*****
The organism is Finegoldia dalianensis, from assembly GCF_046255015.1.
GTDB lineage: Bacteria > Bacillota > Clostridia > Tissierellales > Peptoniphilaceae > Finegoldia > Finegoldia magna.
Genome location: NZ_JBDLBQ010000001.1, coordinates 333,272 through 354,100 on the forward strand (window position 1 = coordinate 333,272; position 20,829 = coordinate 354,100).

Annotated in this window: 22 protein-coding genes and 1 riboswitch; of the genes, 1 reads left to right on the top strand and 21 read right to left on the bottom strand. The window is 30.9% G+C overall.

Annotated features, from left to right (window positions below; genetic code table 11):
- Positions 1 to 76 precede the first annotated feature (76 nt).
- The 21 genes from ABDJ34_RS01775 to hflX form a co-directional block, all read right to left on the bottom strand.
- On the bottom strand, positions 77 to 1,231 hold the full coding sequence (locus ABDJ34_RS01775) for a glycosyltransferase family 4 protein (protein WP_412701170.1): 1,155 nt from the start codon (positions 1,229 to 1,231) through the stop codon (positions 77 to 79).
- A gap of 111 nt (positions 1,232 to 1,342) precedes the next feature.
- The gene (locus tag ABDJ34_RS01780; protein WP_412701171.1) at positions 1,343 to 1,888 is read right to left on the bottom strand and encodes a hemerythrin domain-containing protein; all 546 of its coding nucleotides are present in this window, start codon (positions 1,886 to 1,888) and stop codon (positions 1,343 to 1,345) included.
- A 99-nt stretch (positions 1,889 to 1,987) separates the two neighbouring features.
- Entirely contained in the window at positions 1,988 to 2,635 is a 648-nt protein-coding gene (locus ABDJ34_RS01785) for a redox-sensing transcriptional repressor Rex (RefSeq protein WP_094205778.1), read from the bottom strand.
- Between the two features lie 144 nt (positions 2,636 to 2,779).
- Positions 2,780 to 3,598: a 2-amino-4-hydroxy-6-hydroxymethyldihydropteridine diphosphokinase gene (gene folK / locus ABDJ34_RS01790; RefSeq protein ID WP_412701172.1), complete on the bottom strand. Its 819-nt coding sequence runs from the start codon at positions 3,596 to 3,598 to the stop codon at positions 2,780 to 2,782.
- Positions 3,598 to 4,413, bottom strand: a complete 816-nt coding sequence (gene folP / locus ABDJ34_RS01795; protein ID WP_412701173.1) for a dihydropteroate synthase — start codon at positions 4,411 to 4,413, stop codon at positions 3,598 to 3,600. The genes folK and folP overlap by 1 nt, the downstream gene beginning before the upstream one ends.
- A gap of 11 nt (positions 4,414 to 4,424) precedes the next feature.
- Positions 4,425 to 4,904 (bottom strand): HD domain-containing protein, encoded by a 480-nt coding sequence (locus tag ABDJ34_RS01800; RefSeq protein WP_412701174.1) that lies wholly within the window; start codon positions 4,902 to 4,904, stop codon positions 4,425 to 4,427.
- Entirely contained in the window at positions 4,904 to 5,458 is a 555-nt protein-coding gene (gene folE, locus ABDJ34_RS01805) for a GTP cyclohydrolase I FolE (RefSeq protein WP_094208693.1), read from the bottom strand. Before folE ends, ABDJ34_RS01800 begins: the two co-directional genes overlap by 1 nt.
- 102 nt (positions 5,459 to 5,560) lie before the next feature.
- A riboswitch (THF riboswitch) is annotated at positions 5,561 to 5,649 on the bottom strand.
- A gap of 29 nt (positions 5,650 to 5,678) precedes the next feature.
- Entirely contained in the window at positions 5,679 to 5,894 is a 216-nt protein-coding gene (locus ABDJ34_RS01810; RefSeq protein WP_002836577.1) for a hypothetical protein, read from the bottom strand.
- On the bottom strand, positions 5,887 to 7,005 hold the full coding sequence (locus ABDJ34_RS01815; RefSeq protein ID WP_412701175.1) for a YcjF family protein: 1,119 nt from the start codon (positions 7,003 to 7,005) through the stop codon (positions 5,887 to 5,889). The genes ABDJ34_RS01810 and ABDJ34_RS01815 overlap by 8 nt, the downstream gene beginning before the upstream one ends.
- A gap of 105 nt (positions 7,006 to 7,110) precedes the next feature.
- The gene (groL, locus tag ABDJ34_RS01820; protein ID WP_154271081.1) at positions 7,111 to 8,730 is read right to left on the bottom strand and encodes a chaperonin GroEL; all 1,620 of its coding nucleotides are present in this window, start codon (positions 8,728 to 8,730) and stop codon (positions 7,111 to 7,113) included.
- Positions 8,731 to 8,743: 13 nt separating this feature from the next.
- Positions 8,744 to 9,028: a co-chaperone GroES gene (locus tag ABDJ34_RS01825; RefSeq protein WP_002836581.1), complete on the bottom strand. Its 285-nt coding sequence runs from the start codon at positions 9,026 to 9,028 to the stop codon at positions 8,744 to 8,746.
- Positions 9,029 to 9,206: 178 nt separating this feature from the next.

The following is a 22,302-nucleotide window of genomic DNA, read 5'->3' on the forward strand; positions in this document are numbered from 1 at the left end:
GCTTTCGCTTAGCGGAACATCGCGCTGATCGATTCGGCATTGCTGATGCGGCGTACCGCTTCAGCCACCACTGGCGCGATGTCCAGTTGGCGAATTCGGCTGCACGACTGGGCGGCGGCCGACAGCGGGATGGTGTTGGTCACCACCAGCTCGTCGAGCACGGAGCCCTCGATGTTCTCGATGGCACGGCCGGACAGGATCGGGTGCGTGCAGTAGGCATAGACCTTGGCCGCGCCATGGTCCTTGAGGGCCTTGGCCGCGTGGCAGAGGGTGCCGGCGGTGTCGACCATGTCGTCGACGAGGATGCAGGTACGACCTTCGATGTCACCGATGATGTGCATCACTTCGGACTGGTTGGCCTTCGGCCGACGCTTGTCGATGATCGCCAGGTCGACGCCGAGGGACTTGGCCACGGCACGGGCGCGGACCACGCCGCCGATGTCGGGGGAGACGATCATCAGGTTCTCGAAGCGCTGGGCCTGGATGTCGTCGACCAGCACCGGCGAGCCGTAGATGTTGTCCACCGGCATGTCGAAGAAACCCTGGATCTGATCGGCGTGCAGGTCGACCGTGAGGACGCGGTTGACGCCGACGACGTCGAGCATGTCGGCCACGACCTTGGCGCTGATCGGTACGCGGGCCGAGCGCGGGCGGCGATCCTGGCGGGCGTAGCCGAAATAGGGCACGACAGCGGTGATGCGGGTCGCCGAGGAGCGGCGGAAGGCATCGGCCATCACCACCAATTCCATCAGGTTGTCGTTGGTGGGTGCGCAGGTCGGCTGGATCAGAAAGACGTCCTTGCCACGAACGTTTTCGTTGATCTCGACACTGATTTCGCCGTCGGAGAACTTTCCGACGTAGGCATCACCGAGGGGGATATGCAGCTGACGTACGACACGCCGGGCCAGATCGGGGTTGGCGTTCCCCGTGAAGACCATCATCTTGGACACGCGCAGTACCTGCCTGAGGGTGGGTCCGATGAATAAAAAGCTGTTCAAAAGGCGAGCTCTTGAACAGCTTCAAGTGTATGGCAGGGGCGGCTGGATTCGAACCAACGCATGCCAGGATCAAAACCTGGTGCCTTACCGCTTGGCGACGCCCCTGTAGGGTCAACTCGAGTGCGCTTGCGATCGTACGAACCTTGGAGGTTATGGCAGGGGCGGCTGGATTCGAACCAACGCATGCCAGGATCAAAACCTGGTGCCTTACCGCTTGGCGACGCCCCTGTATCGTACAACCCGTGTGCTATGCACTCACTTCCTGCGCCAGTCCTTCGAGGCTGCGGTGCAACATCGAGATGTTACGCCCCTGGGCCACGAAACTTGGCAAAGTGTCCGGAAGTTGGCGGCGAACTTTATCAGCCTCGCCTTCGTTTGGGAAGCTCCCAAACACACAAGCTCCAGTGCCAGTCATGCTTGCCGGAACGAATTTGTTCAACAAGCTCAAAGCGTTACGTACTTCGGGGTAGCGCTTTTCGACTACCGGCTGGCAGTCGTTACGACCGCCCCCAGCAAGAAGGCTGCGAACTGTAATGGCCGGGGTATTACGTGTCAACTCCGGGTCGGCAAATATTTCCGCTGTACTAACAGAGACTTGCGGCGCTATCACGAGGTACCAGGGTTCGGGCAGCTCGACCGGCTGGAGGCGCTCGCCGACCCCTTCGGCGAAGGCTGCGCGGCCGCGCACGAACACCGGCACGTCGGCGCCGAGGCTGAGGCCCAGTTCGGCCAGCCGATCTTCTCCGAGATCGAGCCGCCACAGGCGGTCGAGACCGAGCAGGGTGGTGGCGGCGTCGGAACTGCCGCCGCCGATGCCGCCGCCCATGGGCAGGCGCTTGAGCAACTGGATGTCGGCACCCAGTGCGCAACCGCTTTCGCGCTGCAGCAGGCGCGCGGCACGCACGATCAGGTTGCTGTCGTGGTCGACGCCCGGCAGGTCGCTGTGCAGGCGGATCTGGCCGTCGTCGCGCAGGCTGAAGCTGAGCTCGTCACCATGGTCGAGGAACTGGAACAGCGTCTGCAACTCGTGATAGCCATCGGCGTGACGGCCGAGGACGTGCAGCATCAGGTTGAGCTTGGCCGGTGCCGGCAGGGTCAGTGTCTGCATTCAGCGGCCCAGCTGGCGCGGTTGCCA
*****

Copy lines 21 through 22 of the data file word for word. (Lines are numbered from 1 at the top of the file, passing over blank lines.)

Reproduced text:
- A gap of 29 nt (positions 5,650 to 5,678) precedes the next feature.
- Entirely contained in the window at positions 5,679 to 5,894 is a 216-nt protein-coding gene (locus ABDJ34_RS01810; RefSeq protein WP_002836577.1) for a hypothetical protein, read from the bottom strand.